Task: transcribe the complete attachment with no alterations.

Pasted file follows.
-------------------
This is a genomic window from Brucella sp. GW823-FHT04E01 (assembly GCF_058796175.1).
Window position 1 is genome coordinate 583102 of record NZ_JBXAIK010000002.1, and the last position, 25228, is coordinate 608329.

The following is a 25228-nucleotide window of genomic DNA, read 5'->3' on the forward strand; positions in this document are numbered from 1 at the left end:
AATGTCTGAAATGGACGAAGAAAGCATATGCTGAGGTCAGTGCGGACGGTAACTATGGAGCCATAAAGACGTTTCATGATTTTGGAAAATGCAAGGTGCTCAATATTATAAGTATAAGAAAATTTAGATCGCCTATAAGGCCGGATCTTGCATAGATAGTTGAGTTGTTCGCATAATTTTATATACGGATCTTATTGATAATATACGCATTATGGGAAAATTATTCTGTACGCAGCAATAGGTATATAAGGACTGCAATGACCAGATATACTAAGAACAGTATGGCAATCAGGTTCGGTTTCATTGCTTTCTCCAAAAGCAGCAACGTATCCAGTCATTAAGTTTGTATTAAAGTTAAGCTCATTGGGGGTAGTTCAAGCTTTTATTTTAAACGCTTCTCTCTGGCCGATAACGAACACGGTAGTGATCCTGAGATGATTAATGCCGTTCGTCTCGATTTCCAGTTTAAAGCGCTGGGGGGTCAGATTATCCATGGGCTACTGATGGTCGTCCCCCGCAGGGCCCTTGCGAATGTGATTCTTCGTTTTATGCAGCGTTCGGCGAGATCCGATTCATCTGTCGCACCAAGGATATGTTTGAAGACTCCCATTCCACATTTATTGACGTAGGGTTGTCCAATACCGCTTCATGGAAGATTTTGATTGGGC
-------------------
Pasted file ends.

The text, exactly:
This is a genomic window from Brucella sp. GW823-FHT04E01 (assembly GCF_058796175.1).
Window position 1 is genome coordinate 583102 of record NZ_JBXAIK010000002.1, and the last position, 25228, is coordinate 608329.

The following is a 25228-nucleotide window of genomic DNA, read 5'->3' on the forward strand; positions in this document are numbered from 1 at the left end:
AATGTCTGAAATGGACGAAGAAAGCATATGCTGAGGTCAGTGCGGACGGTAACTATGGAGCCATAAAGACGTTTCATGATTTTGGAAAATGCAAGGTGCTCAATATTATAAGTATAAGAAAATTTAGATCGCCTATAAGGCCGGATCTTGCATAGATAGTTGAGTTGTTCGCATAATTTTATATACGGATCTTATTGATAATATACGCATTATGGGAAAATTATTCTGTACGCAGCAATAGGTATATAAGGACTGCAATGACCAGATATACTAAGAACAGTATGGCAATCAGGTTCGGTTTCATTGCTTTCTCCAAAAGCAGCAACGTATCCAGTCATTAAGTTTGTATTAAAGTTAAGCTCATTGGGGGTAGTTCAAGCTTTTATTTTAAACGCTTCTCTCTGGCCGATAACGAACACGGTAGTGATCCTGAGATGATTAATGCCGTTCGTCTCGATTTCCAGTTTAAAGCGCTGGGGGGTCAGATTATCCATGGGCTACTGATGGTCGTCCCCCGCAGGGCCCTTGCGAATGTGATTCTTCGTTTTATGCAGCGTTCGGCGAGATCCGATTCATCTGTCGCACCAAGGATATGTTTGAAGACTCCCATTCCACATTTATTGACGTAGGGTTGTCCAATACCGCTTCATGGAAGATTTTGATTGGGC